A few posts ago I mentioned Paul Keres' book on the 1948 World Championship, which has been praised by greats like Boris Gelfand and even Garry Kasparov. It looks very good so far, but will it hold up once we sic the computer on it?
This leads me to wonder about older books in general. It would be interesting to see who were the most accurate analysts of the pre-computer era. Does over-the-board strength correlate with analytical precision? Keres has achieved high fame as an analyst; another candidate for top honors is Isaac Boleslavsky, whose autobiographical Selected Games was singled out by Bobby Fischer for its accuracy and objectivity. I'd expect them to fare well, likewise Fischer himself for his My 60 Memorable Games.
Other interesting characters, with my guess for their accuracy in parenthesis: (pre-computer) Kasparov (high), Anatoly Karpov (relatively low), Mikhail Tal (relatively low), Alexander Alekhine (good for his day, but lower than the post-WW II champions), Mikhail Botvinnik (high).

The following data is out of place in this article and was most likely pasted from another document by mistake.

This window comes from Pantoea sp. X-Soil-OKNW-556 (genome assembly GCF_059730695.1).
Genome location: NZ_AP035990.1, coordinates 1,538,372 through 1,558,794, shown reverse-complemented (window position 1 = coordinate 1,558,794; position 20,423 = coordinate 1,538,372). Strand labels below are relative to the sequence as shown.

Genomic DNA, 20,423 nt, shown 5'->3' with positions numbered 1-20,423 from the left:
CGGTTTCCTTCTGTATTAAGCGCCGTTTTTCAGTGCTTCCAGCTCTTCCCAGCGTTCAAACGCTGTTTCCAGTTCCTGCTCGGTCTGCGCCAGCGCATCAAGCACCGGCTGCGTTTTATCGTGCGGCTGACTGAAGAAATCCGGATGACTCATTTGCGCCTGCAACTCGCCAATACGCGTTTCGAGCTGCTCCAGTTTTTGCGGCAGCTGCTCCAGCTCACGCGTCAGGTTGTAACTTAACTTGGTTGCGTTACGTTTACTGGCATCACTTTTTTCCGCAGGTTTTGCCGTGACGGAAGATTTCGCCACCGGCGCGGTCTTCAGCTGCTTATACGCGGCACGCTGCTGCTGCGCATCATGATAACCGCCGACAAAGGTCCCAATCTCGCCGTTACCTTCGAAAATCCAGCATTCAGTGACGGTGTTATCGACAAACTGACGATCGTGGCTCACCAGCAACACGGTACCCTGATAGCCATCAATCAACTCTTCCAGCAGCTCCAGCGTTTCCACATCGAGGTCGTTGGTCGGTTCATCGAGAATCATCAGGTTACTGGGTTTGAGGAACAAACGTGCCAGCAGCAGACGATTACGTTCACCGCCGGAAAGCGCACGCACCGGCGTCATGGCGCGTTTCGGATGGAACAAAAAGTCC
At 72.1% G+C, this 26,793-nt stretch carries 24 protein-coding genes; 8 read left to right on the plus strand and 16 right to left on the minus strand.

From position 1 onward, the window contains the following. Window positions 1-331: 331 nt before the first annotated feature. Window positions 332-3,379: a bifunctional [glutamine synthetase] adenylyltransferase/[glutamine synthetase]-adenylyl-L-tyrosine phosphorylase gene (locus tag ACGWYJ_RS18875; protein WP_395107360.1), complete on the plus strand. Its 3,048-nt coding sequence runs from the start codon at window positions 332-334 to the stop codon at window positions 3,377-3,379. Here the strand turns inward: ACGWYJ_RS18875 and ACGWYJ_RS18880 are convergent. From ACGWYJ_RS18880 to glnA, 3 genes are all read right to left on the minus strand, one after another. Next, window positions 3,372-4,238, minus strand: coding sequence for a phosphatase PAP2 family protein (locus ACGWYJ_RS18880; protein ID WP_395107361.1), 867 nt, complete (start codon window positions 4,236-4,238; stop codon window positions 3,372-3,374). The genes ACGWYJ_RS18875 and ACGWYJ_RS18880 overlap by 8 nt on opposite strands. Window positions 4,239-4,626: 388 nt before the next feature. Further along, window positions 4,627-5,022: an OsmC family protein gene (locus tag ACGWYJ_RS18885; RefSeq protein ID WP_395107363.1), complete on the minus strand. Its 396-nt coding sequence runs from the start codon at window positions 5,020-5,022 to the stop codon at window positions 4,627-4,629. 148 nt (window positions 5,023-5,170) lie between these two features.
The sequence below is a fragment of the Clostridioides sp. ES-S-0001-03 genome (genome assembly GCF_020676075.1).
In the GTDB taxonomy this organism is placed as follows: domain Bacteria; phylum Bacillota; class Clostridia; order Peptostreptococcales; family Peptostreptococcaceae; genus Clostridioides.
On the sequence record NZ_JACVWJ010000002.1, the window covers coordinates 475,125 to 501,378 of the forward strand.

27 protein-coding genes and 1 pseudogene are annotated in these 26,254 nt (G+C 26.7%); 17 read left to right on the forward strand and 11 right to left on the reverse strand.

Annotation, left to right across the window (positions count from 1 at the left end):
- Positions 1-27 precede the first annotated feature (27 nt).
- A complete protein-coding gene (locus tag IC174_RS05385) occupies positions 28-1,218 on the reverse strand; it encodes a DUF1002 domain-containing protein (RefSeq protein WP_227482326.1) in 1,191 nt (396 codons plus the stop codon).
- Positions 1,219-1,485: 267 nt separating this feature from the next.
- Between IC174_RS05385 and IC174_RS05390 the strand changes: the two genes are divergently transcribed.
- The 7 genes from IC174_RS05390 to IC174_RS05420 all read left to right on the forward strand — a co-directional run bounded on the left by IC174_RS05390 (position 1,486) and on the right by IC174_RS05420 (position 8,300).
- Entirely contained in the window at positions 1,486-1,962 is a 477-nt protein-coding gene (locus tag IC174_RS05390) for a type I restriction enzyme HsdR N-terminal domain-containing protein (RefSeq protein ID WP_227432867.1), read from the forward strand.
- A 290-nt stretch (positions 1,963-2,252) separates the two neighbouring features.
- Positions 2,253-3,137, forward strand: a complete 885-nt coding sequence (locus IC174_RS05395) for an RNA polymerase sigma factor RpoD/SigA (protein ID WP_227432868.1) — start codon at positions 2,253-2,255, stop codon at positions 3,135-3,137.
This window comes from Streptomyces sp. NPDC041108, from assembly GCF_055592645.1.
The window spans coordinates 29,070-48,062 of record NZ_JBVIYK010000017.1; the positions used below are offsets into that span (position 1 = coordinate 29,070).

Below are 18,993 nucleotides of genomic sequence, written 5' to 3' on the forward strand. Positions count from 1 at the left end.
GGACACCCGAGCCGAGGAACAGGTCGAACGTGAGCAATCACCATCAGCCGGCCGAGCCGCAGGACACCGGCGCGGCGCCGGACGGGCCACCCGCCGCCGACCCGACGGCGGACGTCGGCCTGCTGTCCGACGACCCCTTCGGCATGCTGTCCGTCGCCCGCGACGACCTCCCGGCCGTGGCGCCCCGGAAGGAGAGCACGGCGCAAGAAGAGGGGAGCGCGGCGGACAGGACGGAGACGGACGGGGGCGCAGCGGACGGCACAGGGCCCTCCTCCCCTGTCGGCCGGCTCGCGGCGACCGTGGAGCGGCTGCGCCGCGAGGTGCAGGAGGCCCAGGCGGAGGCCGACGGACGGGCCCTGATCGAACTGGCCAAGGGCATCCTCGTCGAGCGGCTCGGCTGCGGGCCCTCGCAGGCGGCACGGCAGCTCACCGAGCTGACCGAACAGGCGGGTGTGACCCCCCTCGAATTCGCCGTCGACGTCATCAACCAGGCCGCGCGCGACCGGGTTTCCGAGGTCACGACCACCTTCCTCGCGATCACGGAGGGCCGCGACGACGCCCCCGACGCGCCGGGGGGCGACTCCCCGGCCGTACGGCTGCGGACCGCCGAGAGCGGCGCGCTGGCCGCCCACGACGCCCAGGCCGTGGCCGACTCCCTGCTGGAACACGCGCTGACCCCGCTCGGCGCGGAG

But how are we to test this? This looks like a job for Ken Regan and his wonderful Intrinsic Performance Ratings (IPRs). Unfortunately, entering the analysis into the computer is rather time-consuming, but maybe publishers can send him the PGNs, or readers who have created them already could do so.
Note: he hasn't volunteered for any of this - this is just a fun idea I had, made all the more fun by my not having to do any of the work involved. But if Ken's interested and others - whether publishers or curious readers - are willing to supply him with the raw material, then we may be on to something.